How I dealt with my first ‘I hate you’ from my 3 year old Daughter.

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I don’t know about the rest of you, but my first “I hate you” that came from my then three year old daughter pierced my emotions fast. As a Mother who wants only the best for my child, I was really hurt that my dear daughter uttered the word “hate” and flung it at me. It all started as we sat on the dinner table waiting for my daughter to finish her vegetables. She’s not a picky eater but refuses to eat mushrooms for some reason. So as I was letting her know that she was no longer allowed to eat just what she likes, she didn’t scream, but mumbled the words “I hate you”. I assure you, that was worse than a slap across the face for me.

Growing up, my Mother showed me that to raise a happy child, you must be positive at all situations. Whether it is you’re disciplining, consoling, explaining, living, working… anything, you must handle it with nothing but positivity. Then I started thinking of how my Mother could’ve felt if I had ever said that. I’m not sure I have but I really can’t recall! As I was thinking, I reminded myself that my daughter is just angry and like the child that she is, she has yet to learn how to control such an emotion much less express it in a more appropriate manner. So, being the Mother that I am, I firmly told her once again that she must finish everything on her plate and while explaining how the food that she eats affects her body, I explained how what she said affected my feelings. Then I explained to her that I have nothing but love for her and that everything I do is for the best of her. You also might want to let your child know that if you “hated” her, you wouldn’t care so much and that if she “hated” you, she doesn’t care about you!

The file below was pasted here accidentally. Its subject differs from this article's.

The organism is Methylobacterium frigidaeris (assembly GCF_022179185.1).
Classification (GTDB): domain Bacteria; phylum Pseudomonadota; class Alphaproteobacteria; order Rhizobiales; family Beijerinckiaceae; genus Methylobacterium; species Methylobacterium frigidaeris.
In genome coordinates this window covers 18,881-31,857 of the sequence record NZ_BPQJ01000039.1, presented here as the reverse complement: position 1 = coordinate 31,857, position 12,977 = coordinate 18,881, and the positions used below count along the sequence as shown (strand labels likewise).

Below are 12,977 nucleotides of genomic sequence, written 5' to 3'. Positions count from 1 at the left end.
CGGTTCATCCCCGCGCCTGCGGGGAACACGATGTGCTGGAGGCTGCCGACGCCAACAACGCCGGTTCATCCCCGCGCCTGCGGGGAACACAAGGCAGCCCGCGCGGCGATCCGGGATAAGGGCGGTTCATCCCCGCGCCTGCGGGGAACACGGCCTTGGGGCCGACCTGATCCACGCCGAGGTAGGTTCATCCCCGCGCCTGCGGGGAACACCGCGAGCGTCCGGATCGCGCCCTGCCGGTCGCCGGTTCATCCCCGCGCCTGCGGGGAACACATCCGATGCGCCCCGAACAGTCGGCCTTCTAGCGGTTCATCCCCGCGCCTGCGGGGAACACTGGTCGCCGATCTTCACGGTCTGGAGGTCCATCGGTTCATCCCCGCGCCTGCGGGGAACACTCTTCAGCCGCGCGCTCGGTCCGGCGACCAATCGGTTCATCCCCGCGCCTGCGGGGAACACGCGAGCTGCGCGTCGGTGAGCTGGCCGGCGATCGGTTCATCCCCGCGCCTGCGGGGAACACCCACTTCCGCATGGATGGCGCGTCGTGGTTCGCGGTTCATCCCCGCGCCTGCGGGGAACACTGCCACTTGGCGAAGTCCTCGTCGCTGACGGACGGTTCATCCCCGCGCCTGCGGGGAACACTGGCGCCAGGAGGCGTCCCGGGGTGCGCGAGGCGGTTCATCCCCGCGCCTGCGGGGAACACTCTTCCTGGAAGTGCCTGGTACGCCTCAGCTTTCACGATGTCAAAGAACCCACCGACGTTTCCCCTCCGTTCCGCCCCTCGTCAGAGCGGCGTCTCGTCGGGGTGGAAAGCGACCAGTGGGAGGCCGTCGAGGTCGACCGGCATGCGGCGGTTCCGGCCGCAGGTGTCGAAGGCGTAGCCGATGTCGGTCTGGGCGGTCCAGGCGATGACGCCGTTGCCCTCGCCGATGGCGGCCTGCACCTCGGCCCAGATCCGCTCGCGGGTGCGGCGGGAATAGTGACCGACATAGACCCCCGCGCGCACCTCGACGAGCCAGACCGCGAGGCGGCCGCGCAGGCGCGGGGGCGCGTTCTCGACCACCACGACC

I handled my first “I hate you” with understanding and love because that’s all you can do when raising a child; understand and love. Those two come handy even in difficult situations but you must also remember to be patient. A child is born without knowledge of this world and expects you to be there with answers. There may come a time when a child says or does something a lot more heart breaking but right now is the time for you to work with becoming more understanding, loving, and patient to prepare for something that might be more difficult to handle years from now. Like all parents, I view my child as an angel and expect the best from her at all times. Because of that, I tend to get shocked at the merest mistakes that my child makes. All I can do at that moment is to be a parent and let my child be a child with my guidance.


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